By Heidi Wachter |
“I’ve always been a person who sees the glass as half full,” says Melissa Stockwell.
That optimistic view is partly what helped Stockwell overcome the life-changing injuries she suffered while serving in the second Persian Gulf War. On April 13, 2004, while she was on a routine mission in Baghdad, a roadside bomb struck the first lieutenant’s convoy. She was critically injured and rushed to a nearby hospital for emergency surgery.
When she woke up, still groggy from anesthesia, Stockwell learned she had lost her left leg. She was the first female U.S. service member to lose a limb in Operation Iraqi Freedom.
Despite Stockwell having known the risks of combat, the loss was a shock. “I was 24 years old and all I knew was life with both legs. Losing one is something I never expected,” she says.
Like many wounded soldiers from the Iraq and Afghanistan wars, she was transferred to what was then the Walter Reed Army Medical Center in Washington, D.C. Spending time with fellow injured veterans and a great medical team, she says, was essential to her healing process and helped put things into perspective.
“At Walter Reed, there’s a lot of devastation,” the Purple Heart and Bronze Star recipient recalls. “But there’s also a lot of resilience.”
The camaraderie helped Stockwell quickly dust off the positive lens she’d always used to view the world. “I realized how lucky I was that I had only lost one limb,” she says. “I saw that I still had my mind, my eyesight, and my life.
“Of course, I wondered if I would ever walk, run, or be competitive again,” she adds. “But I accepted the fact that my leg wasn’t going to grow back and started trying to figure out how to live my best life without it.”
After 52 days and 15 additional surgeries, Stockwell took her first steps on a prosthetic limb.
Back to the Gym
A few months later, when Paralympic silver medalist John Register paid a visit to Walter Reed, Stockwell found herself inspired to return to her athletic roots.
She had spent her childhood in Georgia dreaming about representing the United States at the Olympic games. “I was an elite gymnast when I was young,” she says. “Before school, after school, pretty much all of my childhood was spent in a gym.” In high school, she also tried her skill at diving and track and field.
So, when Register told the group of veterans that they too could compete in the Paralympic Games if they dedicated themselves and worked hard, it was a no-brainer for Stockwell. “I could represent the country I had defended over in Iraq,” she says. “And after dreaming of being an Olympian as a gymnast when I was younger, it was almost like I had a second chance.”
She began training in swimming events initially because the water made her feel whole again. “It had a very healing effect,” she recalls. “I could almost forget that I had lost my leg.”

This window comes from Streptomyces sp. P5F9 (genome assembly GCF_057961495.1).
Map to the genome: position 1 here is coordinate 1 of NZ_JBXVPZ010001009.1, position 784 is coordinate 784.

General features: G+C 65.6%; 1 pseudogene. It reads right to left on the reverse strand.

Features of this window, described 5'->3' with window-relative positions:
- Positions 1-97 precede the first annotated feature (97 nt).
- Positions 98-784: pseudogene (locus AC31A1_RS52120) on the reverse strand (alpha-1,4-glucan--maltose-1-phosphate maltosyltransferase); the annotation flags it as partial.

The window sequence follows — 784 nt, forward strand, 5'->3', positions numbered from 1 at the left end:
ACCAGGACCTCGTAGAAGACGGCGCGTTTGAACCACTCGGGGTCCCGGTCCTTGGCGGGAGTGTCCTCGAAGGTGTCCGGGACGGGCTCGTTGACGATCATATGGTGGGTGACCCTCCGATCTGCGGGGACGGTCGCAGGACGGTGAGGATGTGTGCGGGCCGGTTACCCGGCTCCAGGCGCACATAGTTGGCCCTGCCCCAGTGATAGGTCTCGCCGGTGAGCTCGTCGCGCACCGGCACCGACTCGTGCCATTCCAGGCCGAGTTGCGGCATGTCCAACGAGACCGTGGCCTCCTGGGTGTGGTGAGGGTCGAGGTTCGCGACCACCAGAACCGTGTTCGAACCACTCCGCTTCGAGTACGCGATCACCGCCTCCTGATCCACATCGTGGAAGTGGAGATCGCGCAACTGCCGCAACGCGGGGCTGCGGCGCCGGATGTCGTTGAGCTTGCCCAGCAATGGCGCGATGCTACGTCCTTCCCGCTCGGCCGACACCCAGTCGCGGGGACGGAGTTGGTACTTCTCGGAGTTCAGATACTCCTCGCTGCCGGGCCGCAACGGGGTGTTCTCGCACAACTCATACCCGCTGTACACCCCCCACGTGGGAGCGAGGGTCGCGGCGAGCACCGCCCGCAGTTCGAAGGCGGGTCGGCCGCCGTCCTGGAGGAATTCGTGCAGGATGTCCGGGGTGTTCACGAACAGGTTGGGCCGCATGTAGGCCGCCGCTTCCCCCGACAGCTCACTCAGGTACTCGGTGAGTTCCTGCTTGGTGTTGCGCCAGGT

In 2008 Stockwell moved near the U.S. Olympic Training Center in Colorado Springs, Colo., where her talent and determination earned her a spot on the 2008 Paralympic team. She competed in the 100-meter butterfly, 100-meter freestyle, and 400-meter freestyle in Beijing.
She then took on a new challenge: paratriathlon. She fell in love with the sport and has been competing in the three-event race ever since. Her training efforts on the bike, on land, and in the pool have garnered her numerous accolades, including three Paratriathlon World Championships.
Despite taking a hiatus from training after the birth of her son in 2014, Stockwell captured a bronze medal at the 2016 Paralympic Games in Rio. Standing on the podium was the proudest moment of her life and a completion of the journey she began in Baghdad.
“It was the anniversary of September 11th,” Stockwell reminisces. “It was a Team USA sweep, so my teammates and I got to watch three American flags go up while listening to ‘The Star-Spangled Banner.’”
Sharing Her Lessons
These days, the busy 38-year-old mom of two divides her time between speaking engagements and training sessions aimed at competing in the 2020 Paralympic Games in Tokyo. “I feel so fortunate to be alive,” she says. “I’m passionate about so many different things and want to be involved in them because I can be.”
She also helps youth, adults, and service members with physical disabilities and visual impairments develop their skills in paratriathlon at the Dare2tri Paratriathlon Club, which she cofounded. “Sports were really important to my recovery,” she says. “I want to share that with others.”
In addition to empowering people within the adaptive-sports community, Stockwell is passionate about using sports to bring people together to highlight their similarities rather than their differences. “We all face obstacles, whether it’s the loss of a limb or loved one, or struggling through a divorce or finding a job,” she says. “I want to show everyone that we’re stronger and more capable than we think we are.”
No matter what twists and turns you experience, she says, you can always create a meaningful life. “The beauty of life is that when obstacles come our way, we have the power to choose how to deal with them,” she explains. “We can choose to learn from mistakes and unexpected events, which in turn makes us stronger and adds some depth to who we are and to our lives.”